My food rant for years has been about shrimp.
The shrimp from Asia is cheap, but awful. All of the additives and probable slave labor makes their shrimp and prawns just a terrible product. The texture and flavor are garbage.
The wild shrimp from the US or Mexico tastes chlorinated or treated. I don't know if there's extra regulation after the BP spill but they just don't taste good.
I used to have a nearby shrimp farm that would ship local product in normal household quantities, but they shut down due to downward pricing pressure from Asia.
Now, I just don't bother with shrimp. I've been looking for a farmed shrimp option in the Southwest for years now. Considering the droughts, it's probably just easier to give up shrimp.
I'm sure you get requests all the time, but could you consider experimenting with a sous vide version of this? It would nix the oven cooking requirement, but I could also envision some issues.
I asked you this on Twitter but I think 140 characters limited my question and I didn't get enough info. I have basically a thick, even fond on the bottom of my cast iron. Is that seasoning? It's thick enough that I cant see the texture of the pan, just smooth, dry layer like a fraction of a millimeter thick. I just don't want to be feeding my family carbonized bits if that's what it is. I never see enough detail in photos of properly seasoned cast iron pans to tell if mine is proper. Thanks.
I'd make full grilled chicken.
A raw birds eye chili on a dare from my father. The seeds, they burn.
I don't think people hate ramps per se, but when an ingredient is unattainable , it makes it impossible to love them. With the Internet most cooks can get access to almost everything, but I'll never be able to enjoy ramp season unless I move.
I've had them exactly once, but I couldn't say they stood out in the dish (forgot what it was).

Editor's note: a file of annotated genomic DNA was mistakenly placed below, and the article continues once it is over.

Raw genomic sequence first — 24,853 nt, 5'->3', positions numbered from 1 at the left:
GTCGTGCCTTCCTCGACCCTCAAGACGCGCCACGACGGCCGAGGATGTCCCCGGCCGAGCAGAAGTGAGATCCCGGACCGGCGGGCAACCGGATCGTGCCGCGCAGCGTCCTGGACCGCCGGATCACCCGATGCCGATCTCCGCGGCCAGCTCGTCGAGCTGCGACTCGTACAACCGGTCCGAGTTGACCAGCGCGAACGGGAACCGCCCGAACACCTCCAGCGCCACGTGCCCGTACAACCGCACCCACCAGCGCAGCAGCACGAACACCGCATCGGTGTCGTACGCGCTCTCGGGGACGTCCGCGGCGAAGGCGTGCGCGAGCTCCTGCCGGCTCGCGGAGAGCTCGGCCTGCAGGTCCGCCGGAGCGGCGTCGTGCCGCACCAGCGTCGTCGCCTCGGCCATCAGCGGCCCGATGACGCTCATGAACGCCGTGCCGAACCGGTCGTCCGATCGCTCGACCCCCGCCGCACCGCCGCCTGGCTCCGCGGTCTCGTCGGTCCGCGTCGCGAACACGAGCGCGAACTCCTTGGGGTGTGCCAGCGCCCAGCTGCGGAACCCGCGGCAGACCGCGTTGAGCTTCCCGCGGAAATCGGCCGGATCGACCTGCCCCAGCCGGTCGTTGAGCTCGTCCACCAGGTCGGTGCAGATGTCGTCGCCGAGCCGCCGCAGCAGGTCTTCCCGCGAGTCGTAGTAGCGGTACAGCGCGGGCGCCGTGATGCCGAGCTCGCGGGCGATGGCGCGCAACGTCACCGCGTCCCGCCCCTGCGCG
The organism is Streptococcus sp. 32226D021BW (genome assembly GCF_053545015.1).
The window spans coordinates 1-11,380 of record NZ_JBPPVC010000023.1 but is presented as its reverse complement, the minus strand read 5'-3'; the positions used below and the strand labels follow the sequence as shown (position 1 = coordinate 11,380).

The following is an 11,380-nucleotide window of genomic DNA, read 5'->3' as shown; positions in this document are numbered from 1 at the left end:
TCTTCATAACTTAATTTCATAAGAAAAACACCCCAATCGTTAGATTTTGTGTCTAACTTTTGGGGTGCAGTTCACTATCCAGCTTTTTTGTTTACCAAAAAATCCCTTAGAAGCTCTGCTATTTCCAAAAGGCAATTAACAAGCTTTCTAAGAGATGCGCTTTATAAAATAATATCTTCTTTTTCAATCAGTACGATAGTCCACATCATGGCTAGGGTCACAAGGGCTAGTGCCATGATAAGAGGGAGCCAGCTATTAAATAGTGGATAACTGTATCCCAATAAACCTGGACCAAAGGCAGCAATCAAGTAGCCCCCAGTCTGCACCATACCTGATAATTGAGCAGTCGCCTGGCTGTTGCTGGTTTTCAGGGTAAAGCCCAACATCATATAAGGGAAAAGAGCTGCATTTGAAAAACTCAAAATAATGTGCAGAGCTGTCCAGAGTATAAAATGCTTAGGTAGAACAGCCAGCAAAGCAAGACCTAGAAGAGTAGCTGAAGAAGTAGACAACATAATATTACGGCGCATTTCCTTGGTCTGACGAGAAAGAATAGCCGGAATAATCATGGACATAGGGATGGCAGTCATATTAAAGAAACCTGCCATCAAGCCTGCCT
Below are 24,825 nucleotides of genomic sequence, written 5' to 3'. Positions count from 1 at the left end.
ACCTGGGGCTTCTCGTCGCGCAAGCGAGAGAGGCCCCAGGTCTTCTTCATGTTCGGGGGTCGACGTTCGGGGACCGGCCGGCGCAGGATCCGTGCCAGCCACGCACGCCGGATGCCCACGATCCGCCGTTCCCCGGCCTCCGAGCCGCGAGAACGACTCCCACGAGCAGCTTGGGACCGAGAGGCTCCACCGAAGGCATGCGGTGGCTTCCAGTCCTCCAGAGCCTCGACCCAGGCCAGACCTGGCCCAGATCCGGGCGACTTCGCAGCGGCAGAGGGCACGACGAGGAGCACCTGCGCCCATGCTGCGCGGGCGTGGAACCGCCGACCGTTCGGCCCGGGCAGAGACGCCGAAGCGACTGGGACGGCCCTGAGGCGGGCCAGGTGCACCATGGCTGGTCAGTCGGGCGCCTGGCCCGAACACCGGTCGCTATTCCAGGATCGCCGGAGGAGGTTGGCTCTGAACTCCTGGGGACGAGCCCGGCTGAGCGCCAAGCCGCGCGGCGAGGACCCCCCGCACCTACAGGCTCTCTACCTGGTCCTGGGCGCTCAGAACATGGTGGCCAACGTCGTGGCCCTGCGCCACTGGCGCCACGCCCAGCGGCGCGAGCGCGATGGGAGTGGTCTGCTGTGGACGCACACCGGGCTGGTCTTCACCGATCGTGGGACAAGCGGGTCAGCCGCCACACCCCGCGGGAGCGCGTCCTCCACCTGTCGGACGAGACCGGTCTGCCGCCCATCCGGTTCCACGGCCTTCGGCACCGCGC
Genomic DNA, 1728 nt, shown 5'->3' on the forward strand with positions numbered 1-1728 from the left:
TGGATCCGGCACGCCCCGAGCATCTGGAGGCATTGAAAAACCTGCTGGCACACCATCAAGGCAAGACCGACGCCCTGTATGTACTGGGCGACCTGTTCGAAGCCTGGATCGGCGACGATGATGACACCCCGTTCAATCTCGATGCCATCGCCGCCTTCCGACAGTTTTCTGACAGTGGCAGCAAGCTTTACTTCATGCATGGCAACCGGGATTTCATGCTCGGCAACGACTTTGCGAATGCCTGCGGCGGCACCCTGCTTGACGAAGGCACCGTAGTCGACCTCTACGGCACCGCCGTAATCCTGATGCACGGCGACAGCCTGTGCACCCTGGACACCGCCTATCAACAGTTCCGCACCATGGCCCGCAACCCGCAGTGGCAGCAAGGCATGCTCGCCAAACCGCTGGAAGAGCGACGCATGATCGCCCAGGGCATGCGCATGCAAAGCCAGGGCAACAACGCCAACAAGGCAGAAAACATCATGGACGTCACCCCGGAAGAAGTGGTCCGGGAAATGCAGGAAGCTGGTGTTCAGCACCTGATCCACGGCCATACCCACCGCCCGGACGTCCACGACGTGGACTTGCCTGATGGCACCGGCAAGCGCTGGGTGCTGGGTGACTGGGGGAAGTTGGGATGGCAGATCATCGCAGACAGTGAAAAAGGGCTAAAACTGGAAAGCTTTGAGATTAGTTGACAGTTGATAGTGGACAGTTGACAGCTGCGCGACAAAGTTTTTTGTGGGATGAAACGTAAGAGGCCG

Perfect pork chops
Roast chicken, for sure.
Miso butter corn is my favorite and I put paprika or chili powder on at the end, but the gochujang doesn't over power the miso here? I will have to try this.
I generally hate ultra thin burgers. They cook too quickly and then it's all about the condiments.
That Rhubarb Tart might be the prettiest food item I've ever seen.
I think even the most ardent meat eaters out there enjoy some vegetables and would certainly find these delicious. I think it's the concept of "no meat EVER" or especially veganism that kind of baffles many meat eaters.
Over time I think people are calming down a bit about sensitivities, but when you say that vegans choose the diet out of love of animals, I think that outspoken carnivores assume you are judging their choice and their character by association.
Kimchi is my favorite. I love seeing tiny variations from recipe to recipe.
Boneless chicken thighs. Yum.
Quite honestly it's perfect on its own, but I'd say pizza.
Pork chops. Yum.
Just a really nice roasted garlic with fresh oregano and basil.
I'd say "anything" but my favorite is a bean and cheese burrito. Nevermind the traditional hot sauce, sriracha is the best.
I used my ancient Thermapen to check on chicken breasts last night. Perfect again. Just sad that I can't read the numbers due to water damage. This water proof one would get used every day (if I win). That barely sounds like begging or anything.
Fresh hummus is fantastic. I don't have a huge list of great Mediterranean dishes so winning this book would be great.
My skillet toffee. Granted I got that recipe somewhere else, but by not adding nuts, sure it's mine.
Transglutaminase guy here. Never used the stuff but when I found out what it could do I instantly thought about chicken and specifically turkey skin. I always hate carving the breast and having the skin just loosely fall off. Seems to me that it would be nice if you could get a crisp(ish) skin, but also have it adhere to the breast meat. Figured this would be the place to ask if this would be feasible.